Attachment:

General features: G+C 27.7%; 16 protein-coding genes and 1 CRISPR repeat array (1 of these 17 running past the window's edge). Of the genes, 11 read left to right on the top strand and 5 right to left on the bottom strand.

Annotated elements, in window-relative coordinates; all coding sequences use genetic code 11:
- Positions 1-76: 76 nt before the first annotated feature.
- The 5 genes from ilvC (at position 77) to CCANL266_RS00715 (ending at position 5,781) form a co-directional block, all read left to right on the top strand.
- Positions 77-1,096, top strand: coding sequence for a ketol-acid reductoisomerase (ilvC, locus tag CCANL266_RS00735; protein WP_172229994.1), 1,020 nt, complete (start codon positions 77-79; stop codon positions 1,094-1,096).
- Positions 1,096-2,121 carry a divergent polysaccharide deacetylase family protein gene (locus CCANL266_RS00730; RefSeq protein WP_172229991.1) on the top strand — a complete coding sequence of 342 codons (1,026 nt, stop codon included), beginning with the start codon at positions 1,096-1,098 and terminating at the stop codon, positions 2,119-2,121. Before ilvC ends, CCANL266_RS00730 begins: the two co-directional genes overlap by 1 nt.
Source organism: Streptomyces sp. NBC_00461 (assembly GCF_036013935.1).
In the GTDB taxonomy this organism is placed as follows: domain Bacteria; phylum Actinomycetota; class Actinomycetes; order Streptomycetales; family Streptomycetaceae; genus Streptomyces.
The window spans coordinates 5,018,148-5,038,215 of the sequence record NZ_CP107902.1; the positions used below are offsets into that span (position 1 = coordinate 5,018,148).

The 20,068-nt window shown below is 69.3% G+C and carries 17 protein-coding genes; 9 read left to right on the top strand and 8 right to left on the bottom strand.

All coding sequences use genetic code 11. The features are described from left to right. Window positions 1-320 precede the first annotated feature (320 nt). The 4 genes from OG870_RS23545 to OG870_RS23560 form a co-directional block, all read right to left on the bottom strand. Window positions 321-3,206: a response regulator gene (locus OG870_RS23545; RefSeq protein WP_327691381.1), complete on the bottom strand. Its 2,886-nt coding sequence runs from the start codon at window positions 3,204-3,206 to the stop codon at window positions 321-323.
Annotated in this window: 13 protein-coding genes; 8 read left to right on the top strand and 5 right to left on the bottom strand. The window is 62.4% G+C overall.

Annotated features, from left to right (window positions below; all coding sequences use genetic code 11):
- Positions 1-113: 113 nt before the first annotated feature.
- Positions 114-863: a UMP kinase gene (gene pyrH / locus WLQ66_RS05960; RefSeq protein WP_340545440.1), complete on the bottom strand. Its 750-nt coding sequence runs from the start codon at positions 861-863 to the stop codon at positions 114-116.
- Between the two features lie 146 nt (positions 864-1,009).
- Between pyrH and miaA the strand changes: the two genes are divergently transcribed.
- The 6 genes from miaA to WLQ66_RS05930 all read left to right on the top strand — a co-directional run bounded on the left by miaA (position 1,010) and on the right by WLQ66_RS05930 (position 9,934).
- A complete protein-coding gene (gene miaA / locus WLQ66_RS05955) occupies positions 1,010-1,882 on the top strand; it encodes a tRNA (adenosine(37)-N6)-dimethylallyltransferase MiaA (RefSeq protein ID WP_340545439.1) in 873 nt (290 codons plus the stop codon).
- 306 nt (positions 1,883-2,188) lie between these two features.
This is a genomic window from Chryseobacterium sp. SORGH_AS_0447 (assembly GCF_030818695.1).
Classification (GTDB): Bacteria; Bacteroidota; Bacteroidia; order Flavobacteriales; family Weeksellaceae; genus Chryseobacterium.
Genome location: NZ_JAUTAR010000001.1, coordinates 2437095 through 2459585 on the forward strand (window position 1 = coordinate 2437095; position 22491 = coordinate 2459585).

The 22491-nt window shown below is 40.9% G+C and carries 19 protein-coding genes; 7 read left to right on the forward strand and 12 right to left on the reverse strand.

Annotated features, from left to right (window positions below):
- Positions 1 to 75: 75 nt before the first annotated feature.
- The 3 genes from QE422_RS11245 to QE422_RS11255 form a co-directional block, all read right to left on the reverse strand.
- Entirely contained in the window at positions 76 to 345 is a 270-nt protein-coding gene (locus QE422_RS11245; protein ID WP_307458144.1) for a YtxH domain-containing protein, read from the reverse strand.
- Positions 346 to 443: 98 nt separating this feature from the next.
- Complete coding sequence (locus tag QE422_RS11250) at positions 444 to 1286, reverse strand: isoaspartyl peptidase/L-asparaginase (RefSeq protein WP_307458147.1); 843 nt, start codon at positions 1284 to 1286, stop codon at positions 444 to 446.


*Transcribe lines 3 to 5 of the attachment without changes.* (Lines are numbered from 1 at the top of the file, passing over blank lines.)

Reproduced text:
- Positions 1-76: 76 nt before the first annotated feature.
- The 5 genes from ilvC (at position 77) to CCANL266_RS00715 (ending at position 5,781) form a co-directional block, all read left to right on the top strand.
- Positions 77-1,096, top strand: coding sequence for a ketol-acid reductoisomerase (ilvC, locus tag CCANL266_RS00735; protein WP_172229994.1), 1,020 nt, complete (start codon positions 77-79; stop codon positions 1,094-1,096).